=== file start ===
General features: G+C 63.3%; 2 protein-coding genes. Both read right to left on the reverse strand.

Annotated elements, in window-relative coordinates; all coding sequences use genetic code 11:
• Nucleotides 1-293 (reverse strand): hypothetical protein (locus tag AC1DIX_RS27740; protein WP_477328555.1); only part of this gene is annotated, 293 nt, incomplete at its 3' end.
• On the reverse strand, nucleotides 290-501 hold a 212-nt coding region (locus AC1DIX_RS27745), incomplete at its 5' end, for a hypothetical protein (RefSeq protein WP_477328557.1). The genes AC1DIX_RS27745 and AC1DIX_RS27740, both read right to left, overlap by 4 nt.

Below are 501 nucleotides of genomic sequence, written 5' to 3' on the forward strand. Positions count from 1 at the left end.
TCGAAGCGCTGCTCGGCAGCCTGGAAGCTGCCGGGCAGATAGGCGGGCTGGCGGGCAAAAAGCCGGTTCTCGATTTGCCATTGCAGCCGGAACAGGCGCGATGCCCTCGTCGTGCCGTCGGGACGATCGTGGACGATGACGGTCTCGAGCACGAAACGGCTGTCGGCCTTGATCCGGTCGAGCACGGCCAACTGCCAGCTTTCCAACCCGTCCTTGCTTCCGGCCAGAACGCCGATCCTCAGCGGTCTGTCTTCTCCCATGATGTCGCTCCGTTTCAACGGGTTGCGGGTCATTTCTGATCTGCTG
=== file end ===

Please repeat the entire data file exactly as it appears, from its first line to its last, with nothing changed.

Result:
General features: G+C 63.3%; 2 protein-coding genes. Both read right to left on the reverse strand.

Annotated elements, in window-relative coordinates; all coding sequences use genetic code 11:
• Nucleotides 1-293 (reverse strand): hypothetical protein (locus tag AC1DIX_RS27740; protein WP_477328555.1); only part of this gene is annotated, 293 nt, incomplete at its 3' end.
• On the reverse strand, nucleotides 290-501 hold a 212-nt coding region (locus AC1DIX_RS27745), incomplete at its 5' end, for a hypothetical protein (RefSeq protein WP_477328557.1). The genes AC1DIX_RS27745 and AC1DIX_RS27740, both read right to left, overlap by 4 nt.

Below are 501 nucleotides of genomic sequence, written 5' to 3' on the forward strand. Positions count from 1 at the left end.
TCGAAGCGCTGCTCGGCAGCCTGGAAGCTGCCGGGCAGATAGGCGGGCTGGCGGGCAAAAAGCCGGTTCTCGATTTGCCATTGCAGCCGGAACAGGCGCGATGCCCTCGTCGTGCCGTCGGGACGATCGTGGACGATGACGGTCTCGAGCACGAAACGGCTGTCGGCCTTGATCCGGTCGAGCACGGCCAACTGCCAGCTTTCCAACCCGTCCTTGCTTCCGGCCAGAACGCCGATCCTCAGCGGTCTGTCTTCTCCCATGATGTCGCTCCGTTTCAACGGGTTGCGGGTCATTTCTGATCTGCTG